Sport England have given their backing to the Lawn Tennis Association's participation policy despite announcing a small cut in funding.
The LTA was among six sporting bodies told in December 2012 to work harder to meet participation targets or risk reduced funding.
After monitoring the LTA's progress, Sport England will invest a further £1.9m in encouraging more participation in tennis over the next year.
But £114,000 of funding has been held back after the failure to achieve the participation target for the 16 to 25-year-old age group.
Sport England director of sport Phil Smith said: "Despite the fact their results weren't as we'd have liked them to be, I have to give the LTA great credit for the way they reacted to being given this warning.
"They've got new leadership - a new chairman (David Gregson) and now a new chief executive (Michael Downey) - and I think they are approaching their sport in exactly the right way.
"They're still not delivering at scale, but the way they're thinking about their sport, analysing the market, thinking about the people who play."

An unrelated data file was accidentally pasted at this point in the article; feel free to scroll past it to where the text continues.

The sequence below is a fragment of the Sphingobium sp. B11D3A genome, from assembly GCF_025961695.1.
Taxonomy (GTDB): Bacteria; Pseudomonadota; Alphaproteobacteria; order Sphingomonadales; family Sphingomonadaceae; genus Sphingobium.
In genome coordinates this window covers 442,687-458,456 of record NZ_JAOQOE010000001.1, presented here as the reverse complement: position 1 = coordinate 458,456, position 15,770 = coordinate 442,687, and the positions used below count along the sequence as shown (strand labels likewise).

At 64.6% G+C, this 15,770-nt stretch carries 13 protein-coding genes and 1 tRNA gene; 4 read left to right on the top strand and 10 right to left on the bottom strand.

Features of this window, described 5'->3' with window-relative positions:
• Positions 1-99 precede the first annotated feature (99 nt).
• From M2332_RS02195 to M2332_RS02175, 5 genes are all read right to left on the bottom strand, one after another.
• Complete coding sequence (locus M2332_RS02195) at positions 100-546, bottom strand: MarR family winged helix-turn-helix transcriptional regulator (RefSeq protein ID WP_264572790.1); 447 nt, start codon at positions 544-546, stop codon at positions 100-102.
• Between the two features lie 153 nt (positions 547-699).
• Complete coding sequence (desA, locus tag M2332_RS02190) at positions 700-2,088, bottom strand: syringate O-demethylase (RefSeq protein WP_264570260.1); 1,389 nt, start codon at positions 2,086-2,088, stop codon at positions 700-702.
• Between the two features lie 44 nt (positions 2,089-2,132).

LTA chief operating officer Nick Humby added: "Sport England have recognised the progress we have made over the last 12 months.
"The funding awarded will enable us to continue to develop and deliver our plans for tennis in Britain.
"We know that we have more to do and that change takes time, but we have started to transform our approach to participation by building effective partnerships and we are determined to change the long-term trend."
The withdrawn funding will now be reallocated to a project aimed at increasing participation in local parks, which lie outside of the LTA's traditional club stronghold.
Smith added: "Can we increase the numbers of people playing regularly in a standard set of park tennis courts? If we can do that in a place with a pilot, then we'll spread it round the country.
"You can't just unlock the gates and expect people to play. Last year Andy Murray won Wimbledon, which was fantastic. It did have the very short-term impact everyone expected it to, but it was very short term.
"It's not enough to win Wimbledon and expect everyone to play tennis every week.
"With the resources available to the LTA, now with their new approach and new leadership, I think they're very capable of delivering increases in participation."
England Basketball has also had its funding reduced due to doubts over its ability to increase participation, despite Sport England pledging an additional £2.3m to the sport between 2013 and 2017, taking the investment to over £9m.
Minister for Sport Helen Grant said: "The message to underperforming sports governing bodies is clear - if you can't deliver, then funding will be taken away and given to projects and people that can."